News and Press Releases


TUESDAY - November 25, 2008


RALEIGH - Acting United States Attorney John S. Bruce announced that in federal court here yesterday MELISSA RENEE HEGGIE, 29, of Grimesland, North Carolina and her brother, MARVIN R. HEGGIE, 27, of Raleigh, North Carolina, pled guilty before United States District Judge Terrence W. Boyle. Both MELISSA and MARVIN pled guilty to one count each of conspiracy to commit wire and mail fraud, aiding and abetting wire fraud, aiding and abetting mail fraud, and aggravated identity theft.

On September 24, 2008, a Federal Grand Jury returned an Indictment charging the HEGGIES along with Travis S. Hunter and Derrick King. From June, 2007, to March, 2008, the HEGGIES were involved in a scheme to defraud JP Morgan Chase Bank out of money by submitting fraudulent student loan applications to Chase Bank.

The HEGGIES recruited approximately 14 people to provide their social security numbers and other identifying information by telling them they could make some quick money by applying for a loan. Once the individuals supplied the HEGGIES with their social security card and identification, a student loan application would be submitted to Chase Bank via the Internet using the information provided by the individuals. The application would contain false information including the individual’s status as a college student. After all of the paperwork was complete, a check would be mailed via U.S. Mail from JP Morgan Chase to the applicant, but to an address used by the HEGGIES. MELISSA or MARVIN would then contact the applicant and all would go to cash the check. The investigation also revealed that MELISSA secured a driver’s license in the name of one of the individual’s name that provided her social security card and identification. MELISSA then used that identification to secure a loan in the amount of $28,000.00.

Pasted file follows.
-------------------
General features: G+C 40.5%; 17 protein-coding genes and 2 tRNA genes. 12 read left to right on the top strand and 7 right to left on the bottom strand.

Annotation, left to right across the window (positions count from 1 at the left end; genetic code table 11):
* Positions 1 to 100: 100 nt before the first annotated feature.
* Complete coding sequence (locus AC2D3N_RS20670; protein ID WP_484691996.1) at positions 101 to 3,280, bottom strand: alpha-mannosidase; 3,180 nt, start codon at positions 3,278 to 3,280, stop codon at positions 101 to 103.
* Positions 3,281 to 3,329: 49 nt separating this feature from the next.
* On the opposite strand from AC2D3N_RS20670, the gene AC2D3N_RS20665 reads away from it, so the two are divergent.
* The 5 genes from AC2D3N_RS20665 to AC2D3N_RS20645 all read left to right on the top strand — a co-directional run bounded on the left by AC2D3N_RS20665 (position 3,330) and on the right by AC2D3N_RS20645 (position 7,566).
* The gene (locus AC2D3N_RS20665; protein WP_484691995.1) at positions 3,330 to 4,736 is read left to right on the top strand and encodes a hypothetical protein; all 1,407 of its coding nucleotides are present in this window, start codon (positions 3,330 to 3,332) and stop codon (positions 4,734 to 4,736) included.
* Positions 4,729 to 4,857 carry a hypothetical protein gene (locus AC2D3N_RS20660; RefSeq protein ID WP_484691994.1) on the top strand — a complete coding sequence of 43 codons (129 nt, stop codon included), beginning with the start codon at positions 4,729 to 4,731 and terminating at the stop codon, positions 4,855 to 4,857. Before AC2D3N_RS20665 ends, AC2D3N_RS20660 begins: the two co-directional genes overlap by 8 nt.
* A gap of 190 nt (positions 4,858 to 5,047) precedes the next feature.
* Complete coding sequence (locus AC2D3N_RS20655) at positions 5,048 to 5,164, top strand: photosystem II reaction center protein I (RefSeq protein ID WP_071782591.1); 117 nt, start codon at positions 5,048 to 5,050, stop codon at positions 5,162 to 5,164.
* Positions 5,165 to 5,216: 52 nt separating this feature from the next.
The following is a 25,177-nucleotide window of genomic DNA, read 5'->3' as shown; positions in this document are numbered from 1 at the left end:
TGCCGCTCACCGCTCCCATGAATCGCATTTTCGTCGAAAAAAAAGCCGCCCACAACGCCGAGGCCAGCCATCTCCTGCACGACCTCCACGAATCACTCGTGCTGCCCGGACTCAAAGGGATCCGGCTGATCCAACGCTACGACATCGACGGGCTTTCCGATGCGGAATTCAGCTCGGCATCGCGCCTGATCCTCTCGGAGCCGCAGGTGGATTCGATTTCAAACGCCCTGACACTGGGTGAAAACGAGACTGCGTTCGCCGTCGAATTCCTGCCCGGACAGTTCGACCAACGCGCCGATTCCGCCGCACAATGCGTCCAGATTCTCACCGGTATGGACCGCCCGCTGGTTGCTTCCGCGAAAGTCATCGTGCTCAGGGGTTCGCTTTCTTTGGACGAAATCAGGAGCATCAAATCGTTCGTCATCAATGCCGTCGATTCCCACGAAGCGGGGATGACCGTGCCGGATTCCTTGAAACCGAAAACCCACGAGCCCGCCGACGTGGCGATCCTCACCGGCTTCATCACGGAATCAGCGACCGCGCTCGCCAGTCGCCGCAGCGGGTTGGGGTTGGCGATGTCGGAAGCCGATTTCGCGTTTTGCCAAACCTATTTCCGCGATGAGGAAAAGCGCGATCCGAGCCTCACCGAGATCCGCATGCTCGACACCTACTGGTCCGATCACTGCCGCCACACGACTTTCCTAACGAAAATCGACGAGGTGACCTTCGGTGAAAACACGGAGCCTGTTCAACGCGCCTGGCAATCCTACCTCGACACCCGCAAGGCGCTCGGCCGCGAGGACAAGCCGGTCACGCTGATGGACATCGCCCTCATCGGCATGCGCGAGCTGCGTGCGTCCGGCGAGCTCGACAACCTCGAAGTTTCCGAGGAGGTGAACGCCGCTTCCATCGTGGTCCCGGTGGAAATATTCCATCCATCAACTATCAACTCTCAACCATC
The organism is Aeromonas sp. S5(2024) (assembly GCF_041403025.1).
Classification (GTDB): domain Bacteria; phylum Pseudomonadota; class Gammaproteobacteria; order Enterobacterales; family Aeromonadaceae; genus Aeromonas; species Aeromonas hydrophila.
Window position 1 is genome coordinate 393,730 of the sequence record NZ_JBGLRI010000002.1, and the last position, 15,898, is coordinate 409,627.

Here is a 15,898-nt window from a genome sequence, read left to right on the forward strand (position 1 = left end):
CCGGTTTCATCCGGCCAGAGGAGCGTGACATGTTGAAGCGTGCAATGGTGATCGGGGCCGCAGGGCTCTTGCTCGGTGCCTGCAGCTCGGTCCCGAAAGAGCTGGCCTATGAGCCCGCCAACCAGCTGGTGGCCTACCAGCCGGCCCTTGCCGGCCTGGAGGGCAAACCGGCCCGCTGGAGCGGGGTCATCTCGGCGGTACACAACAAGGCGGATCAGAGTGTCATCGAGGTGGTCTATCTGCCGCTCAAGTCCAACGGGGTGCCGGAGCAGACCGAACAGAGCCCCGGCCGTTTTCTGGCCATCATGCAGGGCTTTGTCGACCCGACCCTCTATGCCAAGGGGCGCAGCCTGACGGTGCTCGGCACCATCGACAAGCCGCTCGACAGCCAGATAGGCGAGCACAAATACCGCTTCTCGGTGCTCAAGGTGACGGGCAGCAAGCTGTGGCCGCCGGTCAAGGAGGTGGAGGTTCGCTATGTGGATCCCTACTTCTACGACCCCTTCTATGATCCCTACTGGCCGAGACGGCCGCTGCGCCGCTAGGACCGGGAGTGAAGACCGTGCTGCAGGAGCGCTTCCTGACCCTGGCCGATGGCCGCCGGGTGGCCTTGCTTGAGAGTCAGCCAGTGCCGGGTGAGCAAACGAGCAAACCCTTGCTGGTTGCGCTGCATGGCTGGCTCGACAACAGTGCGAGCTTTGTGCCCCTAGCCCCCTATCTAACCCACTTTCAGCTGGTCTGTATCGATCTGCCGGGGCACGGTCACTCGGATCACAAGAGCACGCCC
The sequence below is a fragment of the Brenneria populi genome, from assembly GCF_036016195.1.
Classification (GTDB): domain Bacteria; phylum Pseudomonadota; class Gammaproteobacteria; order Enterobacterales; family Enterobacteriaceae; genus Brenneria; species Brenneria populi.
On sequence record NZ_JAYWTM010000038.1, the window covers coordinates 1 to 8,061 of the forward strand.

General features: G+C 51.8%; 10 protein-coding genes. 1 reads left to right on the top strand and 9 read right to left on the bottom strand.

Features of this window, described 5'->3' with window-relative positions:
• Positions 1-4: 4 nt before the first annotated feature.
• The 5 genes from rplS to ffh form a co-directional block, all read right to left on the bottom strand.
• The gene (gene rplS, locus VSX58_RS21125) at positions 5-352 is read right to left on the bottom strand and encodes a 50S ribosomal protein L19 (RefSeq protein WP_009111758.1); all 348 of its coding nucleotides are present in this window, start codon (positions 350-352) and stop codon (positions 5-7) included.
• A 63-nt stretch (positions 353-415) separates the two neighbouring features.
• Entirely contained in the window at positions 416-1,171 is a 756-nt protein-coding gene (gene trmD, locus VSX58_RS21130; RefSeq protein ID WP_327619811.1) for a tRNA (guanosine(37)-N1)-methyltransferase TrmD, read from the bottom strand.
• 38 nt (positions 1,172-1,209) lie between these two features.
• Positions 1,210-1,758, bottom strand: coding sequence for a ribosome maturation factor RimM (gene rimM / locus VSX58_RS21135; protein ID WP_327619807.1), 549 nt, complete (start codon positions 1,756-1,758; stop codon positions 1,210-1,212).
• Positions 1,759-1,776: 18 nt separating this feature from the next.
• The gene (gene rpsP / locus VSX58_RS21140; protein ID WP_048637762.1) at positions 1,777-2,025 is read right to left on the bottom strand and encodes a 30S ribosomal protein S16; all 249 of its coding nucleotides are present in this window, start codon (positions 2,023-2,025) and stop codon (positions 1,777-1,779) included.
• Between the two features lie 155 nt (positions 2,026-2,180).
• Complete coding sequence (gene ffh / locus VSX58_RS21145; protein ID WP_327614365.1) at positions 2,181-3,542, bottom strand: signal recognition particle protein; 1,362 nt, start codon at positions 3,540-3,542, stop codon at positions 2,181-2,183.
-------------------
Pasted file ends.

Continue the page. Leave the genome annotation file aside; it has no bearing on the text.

During the course of the scheme, JP Morgan Chase was defrauded out of over $340,000.00.

Mr. Bruce commented: “The student loan program and the overall integrity of our banking system depends upon honesty and fair-dealing. The defendants abused that system by representing themselves to be eligible for loans to which they did not qualify and they defrauded the victim banks out of a great deal of money. We look forward to seeking justice in this case at sentencing.”

Investigation of the case was conducted by the United States Postal Inspection Service. Assistant United States Attorney Felice McConnell Corpening served as prosecutor for the government.


News releases are available on the U. S. Attorney’s web page at within 48 hours of release.

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